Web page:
- Rothwell Figg Clients Prevail on Early Summary Judgment Motion Nature's Bounty, Rexall Sundown, Puritan's Pride Prevail; Plaintiff's Drop Appeal
- May 13, 2015 | Authors: C. Nichole Gifford; Steven Lieberman
- Law Firm: Rothwell, Figg, Ernst & Manbeck A Professional Corporation - Washington Office
- On February 26, 2015, the United States Court of Appeals for the Federal Circuit granted the motion of Plaintiffs-Appellants George D. Petito, Anita M. Petito, and Connective Licensing, LLC to dismiss with prejudice their appeal against Rothwell Figg clients Nature’s Bounty, Inc.; Puritan’s Pride, Inc.; Rexall Sundown, Inc.; and Physiologics LLC, (“NBTY”). NBTY is the largest vitamin manufacturer in the United States.
The Petitos had appealed the July 31, 2014 decision of the Southern District of New York, Judge Paul A. Engelmayer, granting Defendants’ motion for summary judgment finding U.S. Patent No. 6,645,948 invalid under 35 U.S.C. §§ 101 and 112. After Rothwell Figg’s clients filed their responsive brief on January 30, 2015, the Petitos dropped their appeal, agreeing to a dismissal of the appeal with prejudice.
These cases were initiated in mid-November 2013, when Plaintiffs sued Defendants for infringement of the ‘948 patent in the Southern District of New York.1 Judge Engelmayer granted Rothwell Figg’s request to file early summary judgment motions on behalf of its clients as to certain discrete invalidity issues in an effort to streamline the litigation, and avoid unnecessary and expensive discovery costs.
The ‘948 patent relates to a nutritional composition for the treatment of connective tissue in mammals containing a therapeutically effective amount of:  a glucosamine salt,  chondroitin sulfate,  collagen, and  sodium hyaluronate, which synergistically act as a chondroprotective agent. Rothwell Figg’s clients develop and sell a variety of well-known dietary supplements, including the Osteo Bi-Flex®, Joint Soother®, Flex-a-min, and Physiologics® lines of products. Connective Licensing, LLC and the Petitos asserted that the ‘948 patent was infringed by at least 22 and possibly over 100 products made or sold by Defendants.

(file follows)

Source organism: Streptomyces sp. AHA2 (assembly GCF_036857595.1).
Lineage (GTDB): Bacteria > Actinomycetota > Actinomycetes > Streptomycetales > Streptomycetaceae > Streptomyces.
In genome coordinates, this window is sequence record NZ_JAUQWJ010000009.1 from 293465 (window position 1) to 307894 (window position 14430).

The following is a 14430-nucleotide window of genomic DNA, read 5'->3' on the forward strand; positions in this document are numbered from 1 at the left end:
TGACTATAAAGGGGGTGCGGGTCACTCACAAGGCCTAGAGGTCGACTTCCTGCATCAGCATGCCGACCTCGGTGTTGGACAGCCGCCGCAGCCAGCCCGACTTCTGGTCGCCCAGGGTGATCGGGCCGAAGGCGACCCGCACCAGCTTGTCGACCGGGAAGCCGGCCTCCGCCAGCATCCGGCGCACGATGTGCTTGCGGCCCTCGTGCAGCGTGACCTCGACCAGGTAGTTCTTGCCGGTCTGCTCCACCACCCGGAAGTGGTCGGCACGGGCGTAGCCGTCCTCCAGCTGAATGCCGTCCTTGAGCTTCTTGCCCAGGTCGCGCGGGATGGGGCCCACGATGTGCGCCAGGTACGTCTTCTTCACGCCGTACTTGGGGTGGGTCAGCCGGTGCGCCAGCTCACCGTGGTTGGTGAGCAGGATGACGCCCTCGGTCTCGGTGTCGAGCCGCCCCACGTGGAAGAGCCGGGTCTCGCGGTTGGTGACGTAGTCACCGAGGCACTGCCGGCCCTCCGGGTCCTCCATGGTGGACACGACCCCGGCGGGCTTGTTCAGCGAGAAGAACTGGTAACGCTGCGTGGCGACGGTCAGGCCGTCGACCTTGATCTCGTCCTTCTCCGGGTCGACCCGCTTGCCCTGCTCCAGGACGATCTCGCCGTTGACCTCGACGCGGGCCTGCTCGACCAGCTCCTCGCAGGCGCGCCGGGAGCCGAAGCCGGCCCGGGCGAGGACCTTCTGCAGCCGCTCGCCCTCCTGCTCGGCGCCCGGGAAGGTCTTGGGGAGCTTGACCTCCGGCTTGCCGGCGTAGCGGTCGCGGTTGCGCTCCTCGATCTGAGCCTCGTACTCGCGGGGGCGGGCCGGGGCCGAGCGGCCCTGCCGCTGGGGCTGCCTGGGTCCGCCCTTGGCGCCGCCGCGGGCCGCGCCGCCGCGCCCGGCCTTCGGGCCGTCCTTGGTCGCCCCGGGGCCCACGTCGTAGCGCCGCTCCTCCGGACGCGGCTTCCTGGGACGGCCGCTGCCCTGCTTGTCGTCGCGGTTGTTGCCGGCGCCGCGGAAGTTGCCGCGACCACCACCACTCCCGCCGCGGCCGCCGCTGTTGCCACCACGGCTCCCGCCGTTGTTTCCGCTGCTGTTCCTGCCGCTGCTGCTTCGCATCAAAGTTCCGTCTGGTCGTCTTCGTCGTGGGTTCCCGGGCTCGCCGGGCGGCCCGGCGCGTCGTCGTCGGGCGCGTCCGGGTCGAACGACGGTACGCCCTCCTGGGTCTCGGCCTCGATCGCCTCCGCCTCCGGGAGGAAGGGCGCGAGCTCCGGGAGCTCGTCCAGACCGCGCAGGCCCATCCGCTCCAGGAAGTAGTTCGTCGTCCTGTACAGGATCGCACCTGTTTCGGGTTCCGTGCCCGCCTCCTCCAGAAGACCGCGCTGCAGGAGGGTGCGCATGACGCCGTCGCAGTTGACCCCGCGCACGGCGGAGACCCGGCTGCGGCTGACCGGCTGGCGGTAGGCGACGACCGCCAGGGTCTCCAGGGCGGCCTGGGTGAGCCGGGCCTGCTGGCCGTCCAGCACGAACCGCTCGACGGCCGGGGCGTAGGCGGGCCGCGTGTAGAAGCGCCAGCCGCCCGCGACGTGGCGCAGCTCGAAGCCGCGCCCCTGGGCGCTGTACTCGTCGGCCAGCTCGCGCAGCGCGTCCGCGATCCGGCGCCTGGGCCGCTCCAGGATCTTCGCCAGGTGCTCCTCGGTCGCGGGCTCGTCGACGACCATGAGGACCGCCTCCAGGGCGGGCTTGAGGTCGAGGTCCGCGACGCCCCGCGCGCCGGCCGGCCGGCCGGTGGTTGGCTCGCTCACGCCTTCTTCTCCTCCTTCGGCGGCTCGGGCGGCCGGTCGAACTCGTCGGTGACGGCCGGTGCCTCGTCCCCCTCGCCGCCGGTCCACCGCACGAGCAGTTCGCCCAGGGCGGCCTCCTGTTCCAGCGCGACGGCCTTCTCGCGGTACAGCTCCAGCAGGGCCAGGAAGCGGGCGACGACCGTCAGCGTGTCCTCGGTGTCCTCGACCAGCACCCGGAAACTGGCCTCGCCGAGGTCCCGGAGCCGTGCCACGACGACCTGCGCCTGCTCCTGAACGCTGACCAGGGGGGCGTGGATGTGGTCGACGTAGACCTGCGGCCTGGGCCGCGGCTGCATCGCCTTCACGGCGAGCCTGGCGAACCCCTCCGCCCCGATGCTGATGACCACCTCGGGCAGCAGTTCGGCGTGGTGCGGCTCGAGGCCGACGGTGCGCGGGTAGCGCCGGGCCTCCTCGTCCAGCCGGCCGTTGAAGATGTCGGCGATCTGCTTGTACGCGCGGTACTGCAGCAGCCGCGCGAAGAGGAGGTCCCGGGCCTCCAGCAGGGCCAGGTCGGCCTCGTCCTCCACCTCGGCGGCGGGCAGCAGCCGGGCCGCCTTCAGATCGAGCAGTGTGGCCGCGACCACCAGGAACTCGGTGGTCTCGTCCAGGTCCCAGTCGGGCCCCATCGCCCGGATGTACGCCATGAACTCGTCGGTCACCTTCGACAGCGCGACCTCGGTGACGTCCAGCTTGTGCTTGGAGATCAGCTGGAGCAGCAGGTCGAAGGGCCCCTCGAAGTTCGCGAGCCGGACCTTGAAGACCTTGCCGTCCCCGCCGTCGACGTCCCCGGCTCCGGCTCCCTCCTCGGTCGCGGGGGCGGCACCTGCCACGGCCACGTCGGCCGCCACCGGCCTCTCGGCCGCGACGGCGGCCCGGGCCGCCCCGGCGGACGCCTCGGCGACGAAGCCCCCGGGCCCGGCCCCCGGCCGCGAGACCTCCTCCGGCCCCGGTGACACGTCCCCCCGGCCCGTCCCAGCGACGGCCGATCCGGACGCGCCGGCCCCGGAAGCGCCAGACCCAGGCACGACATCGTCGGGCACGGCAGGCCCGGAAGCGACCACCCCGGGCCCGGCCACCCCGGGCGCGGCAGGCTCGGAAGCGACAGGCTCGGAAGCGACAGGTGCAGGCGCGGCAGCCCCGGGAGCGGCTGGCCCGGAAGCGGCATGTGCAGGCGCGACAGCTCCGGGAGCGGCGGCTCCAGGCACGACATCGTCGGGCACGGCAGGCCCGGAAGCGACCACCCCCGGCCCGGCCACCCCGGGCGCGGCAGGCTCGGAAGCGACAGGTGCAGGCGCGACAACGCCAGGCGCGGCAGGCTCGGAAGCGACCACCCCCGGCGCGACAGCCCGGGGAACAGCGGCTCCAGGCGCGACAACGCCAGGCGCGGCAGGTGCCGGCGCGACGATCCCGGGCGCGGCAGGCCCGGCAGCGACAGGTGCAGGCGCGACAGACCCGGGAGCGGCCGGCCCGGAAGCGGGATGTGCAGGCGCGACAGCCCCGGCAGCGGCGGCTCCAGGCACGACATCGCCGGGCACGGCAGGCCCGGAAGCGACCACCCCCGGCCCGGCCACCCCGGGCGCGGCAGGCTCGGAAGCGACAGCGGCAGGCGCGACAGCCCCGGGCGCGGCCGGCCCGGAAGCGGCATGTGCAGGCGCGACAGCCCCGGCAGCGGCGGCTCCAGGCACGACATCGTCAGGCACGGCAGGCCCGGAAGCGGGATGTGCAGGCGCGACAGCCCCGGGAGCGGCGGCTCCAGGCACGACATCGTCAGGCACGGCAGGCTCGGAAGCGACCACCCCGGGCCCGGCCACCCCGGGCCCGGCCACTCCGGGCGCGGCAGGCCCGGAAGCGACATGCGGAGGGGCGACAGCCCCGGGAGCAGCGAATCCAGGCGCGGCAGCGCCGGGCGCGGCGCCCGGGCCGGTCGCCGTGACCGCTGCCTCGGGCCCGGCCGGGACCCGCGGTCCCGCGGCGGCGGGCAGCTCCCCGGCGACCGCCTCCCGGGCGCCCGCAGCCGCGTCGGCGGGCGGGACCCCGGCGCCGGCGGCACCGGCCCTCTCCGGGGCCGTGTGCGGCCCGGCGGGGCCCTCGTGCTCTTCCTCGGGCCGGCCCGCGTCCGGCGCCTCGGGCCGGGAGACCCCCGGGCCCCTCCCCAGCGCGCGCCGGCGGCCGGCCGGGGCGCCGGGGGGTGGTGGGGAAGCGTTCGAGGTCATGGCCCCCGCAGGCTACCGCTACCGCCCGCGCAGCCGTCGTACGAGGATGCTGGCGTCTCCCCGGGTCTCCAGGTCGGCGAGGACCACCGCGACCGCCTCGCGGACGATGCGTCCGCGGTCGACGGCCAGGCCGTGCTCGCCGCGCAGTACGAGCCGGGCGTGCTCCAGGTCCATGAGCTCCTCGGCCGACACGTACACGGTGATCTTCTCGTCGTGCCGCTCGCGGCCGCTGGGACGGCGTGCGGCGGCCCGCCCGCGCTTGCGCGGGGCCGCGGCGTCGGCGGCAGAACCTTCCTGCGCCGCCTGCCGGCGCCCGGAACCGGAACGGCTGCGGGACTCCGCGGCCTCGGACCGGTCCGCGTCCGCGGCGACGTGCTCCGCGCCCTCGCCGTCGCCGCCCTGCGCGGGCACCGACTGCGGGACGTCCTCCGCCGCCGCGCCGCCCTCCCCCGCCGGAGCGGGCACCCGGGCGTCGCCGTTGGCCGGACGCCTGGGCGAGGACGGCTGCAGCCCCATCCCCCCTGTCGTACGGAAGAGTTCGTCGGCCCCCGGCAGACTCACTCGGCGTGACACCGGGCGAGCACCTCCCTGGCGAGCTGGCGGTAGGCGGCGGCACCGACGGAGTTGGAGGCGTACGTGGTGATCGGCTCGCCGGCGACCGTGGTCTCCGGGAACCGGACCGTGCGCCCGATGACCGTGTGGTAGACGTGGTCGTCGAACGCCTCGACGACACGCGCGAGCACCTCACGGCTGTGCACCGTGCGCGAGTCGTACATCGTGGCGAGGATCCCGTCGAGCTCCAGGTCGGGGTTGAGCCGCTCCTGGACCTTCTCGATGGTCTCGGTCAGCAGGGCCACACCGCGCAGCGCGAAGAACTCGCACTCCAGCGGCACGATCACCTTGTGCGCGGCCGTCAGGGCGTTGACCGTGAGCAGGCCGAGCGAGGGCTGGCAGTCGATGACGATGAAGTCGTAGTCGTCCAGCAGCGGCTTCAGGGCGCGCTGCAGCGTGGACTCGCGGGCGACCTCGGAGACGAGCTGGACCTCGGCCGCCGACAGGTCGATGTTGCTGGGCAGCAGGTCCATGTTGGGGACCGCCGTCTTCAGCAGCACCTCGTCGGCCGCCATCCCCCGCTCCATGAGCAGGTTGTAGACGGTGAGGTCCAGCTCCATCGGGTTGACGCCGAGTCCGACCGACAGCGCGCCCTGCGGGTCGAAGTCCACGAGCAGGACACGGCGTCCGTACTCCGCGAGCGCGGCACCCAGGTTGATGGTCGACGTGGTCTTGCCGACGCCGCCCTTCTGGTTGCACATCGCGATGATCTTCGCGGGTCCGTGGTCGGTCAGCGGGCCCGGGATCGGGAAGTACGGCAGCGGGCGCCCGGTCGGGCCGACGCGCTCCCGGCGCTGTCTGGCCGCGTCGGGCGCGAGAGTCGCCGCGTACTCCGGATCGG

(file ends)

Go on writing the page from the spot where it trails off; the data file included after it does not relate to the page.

Defendants argued that the ‘948 patent did not contain any evidence, such as scientific test data (in vivo or in vitro) in humans or any other mammal, showing that the combination of claimed ingredients had the claimed therapeutic effect. In his ruling, Judge Engelmayer agreed with Defendants and found all of the asserted claims of the ‘948 patent invalid as a matter of law for failure to satisfy the utility requirement of 35 U.S.C. § 101/112 and the written description requirement of 35 U.S.C. § 112.
Puritan’s Pride, Inc.; Rexall Sundown, Inc.; Nature’s Bounty, Inc.; and Physiologics LLC were represented in this case by Steven Lieberman, C. Nichole Gifford and Rachel Echols of Rothwell Figg, a Washington, D.C.-based law firm specializing in intellectual property.
1In November 2013, Plaintiffs filed similar lawsuits for infringement of the ‘948 patent against seven other defendants in the Southern District of New York and three other jurisdictions. All of those other cases settled prior to Judge Engelmayer’s decision.